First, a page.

What began in 1977 in Friedrichshafen is today generally known as on-demand transport: In a large-scale experiment, the people of Friedrichshafen were the first in Europe to look for a solution to adapt the existing public transport system to meet demand – thus heralding the birth of the Rufbus.
In times of Corona, we all try to keep our social contacts to a minimum in order to contain further spread as much as possible. For us at ioki, this means that the health of everyone is our top priority, which is why we have made our weekly home office routine a daily routine.
Starting with the question «Solutions of urban mobility as a blueprint for rural areas?» we dedicated our third ioki Mobility Network Business Club yesterday evening in a relaxed living room atmosphere and together with our guests of the to the topic of rural mobility.
Owning a private car has long since ceased to be the norm in cities. With good public transport connections, new forms of mobility such as e-scooters or ride hailing services such as Uber and Co., you can get from A to B flexibly, comfortably and quickly even without a car.
The idea of establishing free public transport is currently on everyone’s lips. But is this THE solution? Luxembourg, our neighbouring country and hardly bigger than Saarland, is leading the way and with its 600,000 inhabitants it is the first country in the world to introduce free local public transport. What do people hope to gain from the experiment?
The hours of motorised individual transport seem to be numbered – at least in the metropolises of this world! The recently published study «Mobility Futures» by the Kantar market research institute shows that by 2030 the proportion of car drivers in cities will fall from current 51% to 46%.
Around 16 million people (as of November 2018) live in rural regions throughout Germany and it is still not easy for them to get from A to B. Without an own car, they often do not get far. This is because bus and train connections and the associated timetables are often not designed as needed and are not flexible.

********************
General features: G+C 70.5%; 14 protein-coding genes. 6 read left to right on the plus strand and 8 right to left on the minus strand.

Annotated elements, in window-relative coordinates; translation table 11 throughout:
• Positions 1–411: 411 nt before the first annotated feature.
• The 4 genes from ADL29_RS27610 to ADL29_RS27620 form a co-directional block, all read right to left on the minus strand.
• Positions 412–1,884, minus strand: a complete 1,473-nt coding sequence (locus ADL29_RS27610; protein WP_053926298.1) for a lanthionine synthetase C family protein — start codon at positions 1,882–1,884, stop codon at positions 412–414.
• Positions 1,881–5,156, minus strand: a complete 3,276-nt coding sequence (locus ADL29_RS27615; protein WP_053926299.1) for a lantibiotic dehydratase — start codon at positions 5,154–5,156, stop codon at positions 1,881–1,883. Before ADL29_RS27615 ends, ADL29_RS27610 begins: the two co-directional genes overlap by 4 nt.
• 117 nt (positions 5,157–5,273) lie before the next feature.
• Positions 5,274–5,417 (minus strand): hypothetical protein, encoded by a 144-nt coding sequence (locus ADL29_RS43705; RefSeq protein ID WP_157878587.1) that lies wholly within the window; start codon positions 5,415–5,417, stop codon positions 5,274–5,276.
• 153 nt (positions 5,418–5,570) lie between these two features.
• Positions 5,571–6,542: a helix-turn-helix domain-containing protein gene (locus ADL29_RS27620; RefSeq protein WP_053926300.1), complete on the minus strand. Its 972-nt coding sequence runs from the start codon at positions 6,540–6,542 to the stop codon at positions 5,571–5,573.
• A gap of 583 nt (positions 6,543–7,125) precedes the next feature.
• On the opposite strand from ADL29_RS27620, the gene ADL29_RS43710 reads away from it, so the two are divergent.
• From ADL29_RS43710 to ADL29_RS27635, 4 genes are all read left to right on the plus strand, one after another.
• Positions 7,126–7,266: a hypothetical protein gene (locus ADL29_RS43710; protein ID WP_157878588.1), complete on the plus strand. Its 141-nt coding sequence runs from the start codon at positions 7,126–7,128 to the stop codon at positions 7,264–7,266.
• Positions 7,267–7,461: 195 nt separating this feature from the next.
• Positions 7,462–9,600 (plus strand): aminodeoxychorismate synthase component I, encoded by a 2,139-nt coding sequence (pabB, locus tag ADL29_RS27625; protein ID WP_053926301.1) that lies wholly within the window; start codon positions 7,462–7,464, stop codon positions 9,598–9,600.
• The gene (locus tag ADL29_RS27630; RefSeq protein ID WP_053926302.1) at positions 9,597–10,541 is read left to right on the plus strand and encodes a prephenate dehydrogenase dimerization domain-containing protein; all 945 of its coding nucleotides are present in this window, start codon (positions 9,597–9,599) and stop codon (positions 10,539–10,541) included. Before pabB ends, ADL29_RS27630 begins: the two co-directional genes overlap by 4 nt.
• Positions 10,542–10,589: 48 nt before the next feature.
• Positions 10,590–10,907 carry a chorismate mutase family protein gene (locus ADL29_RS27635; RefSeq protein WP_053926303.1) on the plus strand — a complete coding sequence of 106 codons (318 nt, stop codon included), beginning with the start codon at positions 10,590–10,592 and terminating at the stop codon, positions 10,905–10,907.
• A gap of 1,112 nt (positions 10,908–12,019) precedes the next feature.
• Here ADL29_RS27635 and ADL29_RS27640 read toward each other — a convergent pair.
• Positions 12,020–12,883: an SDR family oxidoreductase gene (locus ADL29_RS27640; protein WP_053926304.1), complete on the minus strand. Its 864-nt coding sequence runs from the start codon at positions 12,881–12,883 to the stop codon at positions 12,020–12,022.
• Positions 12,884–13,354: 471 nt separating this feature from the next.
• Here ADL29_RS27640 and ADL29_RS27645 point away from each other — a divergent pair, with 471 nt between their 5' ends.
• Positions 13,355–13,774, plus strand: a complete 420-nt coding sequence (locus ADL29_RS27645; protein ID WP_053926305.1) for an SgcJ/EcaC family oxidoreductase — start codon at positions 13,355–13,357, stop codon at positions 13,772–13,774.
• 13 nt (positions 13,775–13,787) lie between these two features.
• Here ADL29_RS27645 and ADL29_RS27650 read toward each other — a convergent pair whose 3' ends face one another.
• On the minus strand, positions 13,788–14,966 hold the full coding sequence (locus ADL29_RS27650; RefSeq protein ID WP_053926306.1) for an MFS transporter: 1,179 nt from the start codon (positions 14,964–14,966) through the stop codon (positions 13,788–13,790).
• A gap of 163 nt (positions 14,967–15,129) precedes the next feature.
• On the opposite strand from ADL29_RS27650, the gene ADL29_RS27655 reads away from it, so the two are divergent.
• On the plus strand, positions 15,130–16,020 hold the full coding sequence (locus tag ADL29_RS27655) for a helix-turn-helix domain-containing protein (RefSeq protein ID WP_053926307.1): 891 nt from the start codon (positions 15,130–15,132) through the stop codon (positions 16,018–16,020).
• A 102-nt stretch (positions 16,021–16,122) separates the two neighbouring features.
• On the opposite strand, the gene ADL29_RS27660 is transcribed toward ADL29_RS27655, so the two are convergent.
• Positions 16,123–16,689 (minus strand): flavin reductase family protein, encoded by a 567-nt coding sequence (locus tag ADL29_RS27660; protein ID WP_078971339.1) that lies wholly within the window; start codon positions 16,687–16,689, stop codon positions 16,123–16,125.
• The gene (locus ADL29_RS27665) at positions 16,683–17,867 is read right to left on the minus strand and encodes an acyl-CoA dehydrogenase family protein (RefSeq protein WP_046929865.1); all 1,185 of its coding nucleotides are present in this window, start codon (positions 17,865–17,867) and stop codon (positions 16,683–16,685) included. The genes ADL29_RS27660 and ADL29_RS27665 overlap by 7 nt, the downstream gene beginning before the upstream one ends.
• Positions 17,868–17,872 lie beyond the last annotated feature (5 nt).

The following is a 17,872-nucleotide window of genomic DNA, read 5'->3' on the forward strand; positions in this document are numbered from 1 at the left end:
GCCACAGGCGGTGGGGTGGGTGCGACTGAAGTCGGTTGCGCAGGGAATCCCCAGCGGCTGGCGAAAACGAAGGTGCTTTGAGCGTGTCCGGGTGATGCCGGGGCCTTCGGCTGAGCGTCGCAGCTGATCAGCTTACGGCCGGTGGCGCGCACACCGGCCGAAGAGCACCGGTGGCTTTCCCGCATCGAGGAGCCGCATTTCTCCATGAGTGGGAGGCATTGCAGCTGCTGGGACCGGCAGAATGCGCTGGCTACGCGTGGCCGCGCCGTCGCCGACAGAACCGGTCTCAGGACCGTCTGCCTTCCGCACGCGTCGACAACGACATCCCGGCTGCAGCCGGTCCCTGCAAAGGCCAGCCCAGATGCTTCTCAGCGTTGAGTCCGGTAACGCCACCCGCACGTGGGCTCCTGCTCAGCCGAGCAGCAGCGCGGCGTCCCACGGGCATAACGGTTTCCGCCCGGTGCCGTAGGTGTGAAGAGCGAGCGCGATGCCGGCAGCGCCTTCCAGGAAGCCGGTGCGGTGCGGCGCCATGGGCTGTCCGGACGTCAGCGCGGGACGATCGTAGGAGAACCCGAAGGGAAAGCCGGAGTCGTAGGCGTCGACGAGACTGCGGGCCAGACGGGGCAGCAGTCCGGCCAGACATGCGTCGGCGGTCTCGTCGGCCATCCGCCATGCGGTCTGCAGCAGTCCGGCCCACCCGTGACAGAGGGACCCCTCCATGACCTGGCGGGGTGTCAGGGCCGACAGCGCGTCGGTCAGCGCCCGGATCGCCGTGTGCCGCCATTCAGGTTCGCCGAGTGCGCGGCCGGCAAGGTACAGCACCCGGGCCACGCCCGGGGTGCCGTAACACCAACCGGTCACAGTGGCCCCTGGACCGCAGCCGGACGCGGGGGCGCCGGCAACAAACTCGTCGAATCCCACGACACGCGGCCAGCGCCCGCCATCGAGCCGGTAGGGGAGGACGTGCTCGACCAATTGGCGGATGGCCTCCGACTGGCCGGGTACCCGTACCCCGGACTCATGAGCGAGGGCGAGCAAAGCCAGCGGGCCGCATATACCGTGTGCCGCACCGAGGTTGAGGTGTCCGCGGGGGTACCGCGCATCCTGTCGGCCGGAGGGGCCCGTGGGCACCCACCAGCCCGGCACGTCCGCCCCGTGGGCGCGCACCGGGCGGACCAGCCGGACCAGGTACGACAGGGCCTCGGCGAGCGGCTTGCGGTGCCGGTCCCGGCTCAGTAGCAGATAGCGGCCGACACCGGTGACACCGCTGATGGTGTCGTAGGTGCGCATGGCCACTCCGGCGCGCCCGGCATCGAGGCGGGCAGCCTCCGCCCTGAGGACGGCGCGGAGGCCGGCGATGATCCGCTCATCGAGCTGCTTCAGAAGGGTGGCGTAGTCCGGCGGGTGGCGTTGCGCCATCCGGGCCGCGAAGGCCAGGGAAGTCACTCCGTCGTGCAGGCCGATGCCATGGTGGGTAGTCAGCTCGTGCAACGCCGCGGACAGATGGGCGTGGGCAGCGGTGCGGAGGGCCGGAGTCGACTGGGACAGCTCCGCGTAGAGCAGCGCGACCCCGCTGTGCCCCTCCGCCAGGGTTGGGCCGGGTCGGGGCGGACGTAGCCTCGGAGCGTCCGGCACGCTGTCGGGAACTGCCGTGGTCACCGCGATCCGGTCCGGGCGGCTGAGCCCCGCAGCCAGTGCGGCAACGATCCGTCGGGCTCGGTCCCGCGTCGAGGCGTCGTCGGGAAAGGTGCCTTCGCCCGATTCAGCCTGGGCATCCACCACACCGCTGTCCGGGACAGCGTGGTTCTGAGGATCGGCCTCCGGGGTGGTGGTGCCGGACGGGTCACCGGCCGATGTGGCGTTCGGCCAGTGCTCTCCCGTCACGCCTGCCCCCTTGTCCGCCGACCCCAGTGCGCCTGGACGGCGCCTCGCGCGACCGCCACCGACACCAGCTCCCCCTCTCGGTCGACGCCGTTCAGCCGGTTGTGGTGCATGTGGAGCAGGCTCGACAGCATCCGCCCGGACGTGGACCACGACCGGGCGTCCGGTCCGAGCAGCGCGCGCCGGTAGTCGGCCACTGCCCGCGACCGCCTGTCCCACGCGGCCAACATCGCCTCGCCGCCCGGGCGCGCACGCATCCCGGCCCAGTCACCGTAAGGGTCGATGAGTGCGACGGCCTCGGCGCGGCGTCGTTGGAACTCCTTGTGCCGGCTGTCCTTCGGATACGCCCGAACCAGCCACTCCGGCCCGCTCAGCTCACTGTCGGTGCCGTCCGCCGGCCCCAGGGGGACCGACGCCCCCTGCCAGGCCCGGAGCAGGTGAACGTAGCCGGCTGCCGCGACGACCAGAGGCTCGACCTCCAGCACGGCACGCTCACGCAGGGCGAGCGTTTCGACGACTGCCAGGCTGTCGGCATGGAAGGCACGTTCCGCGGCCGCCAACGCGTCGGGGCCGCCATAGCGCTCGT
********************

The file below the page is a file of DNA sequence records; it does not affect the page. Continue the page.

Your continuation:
In times of Netflix, Spotify and Co. almost everything is shared instead of owned. It’s not surprising that this trend is not only changing our consumer behaviour but can also influence our mobility habits. Current developments show that, despite the possibility of accompanied driving from the age of 17, young people get their driving license later: In 2012, 4.6 million car driving licences were still being issued, compared with over ten percent fewer in 2017.
We are starting this year as we finished the last one: with a special focus on sustainability.
And this can best be achieved together. So at the beginning of the year and as a reminder for all of us, we have put together a few proven tips for more sustainability.
Mobility Hubs, also known as Mobility stations, are publicly accessible locations where various modes of transport and sharing services converge. These can be S-Bahn (suburban train) and subway stations in an urban context, or even a bus stop in the countryside where rental bikes are available or important bus routes intersect. At these stations, people can easily switch from one mode of transport to another. Mobility hubs promote efficient and sustainable mobility by offering various mobility services, otherwise known as Mobility-as-a-Service (MaaS). The concept can be expanded from a simple bus stop to large Mobility Hubs, for example, with a combination of on-demand transport, car sharing stations, or e-scooters.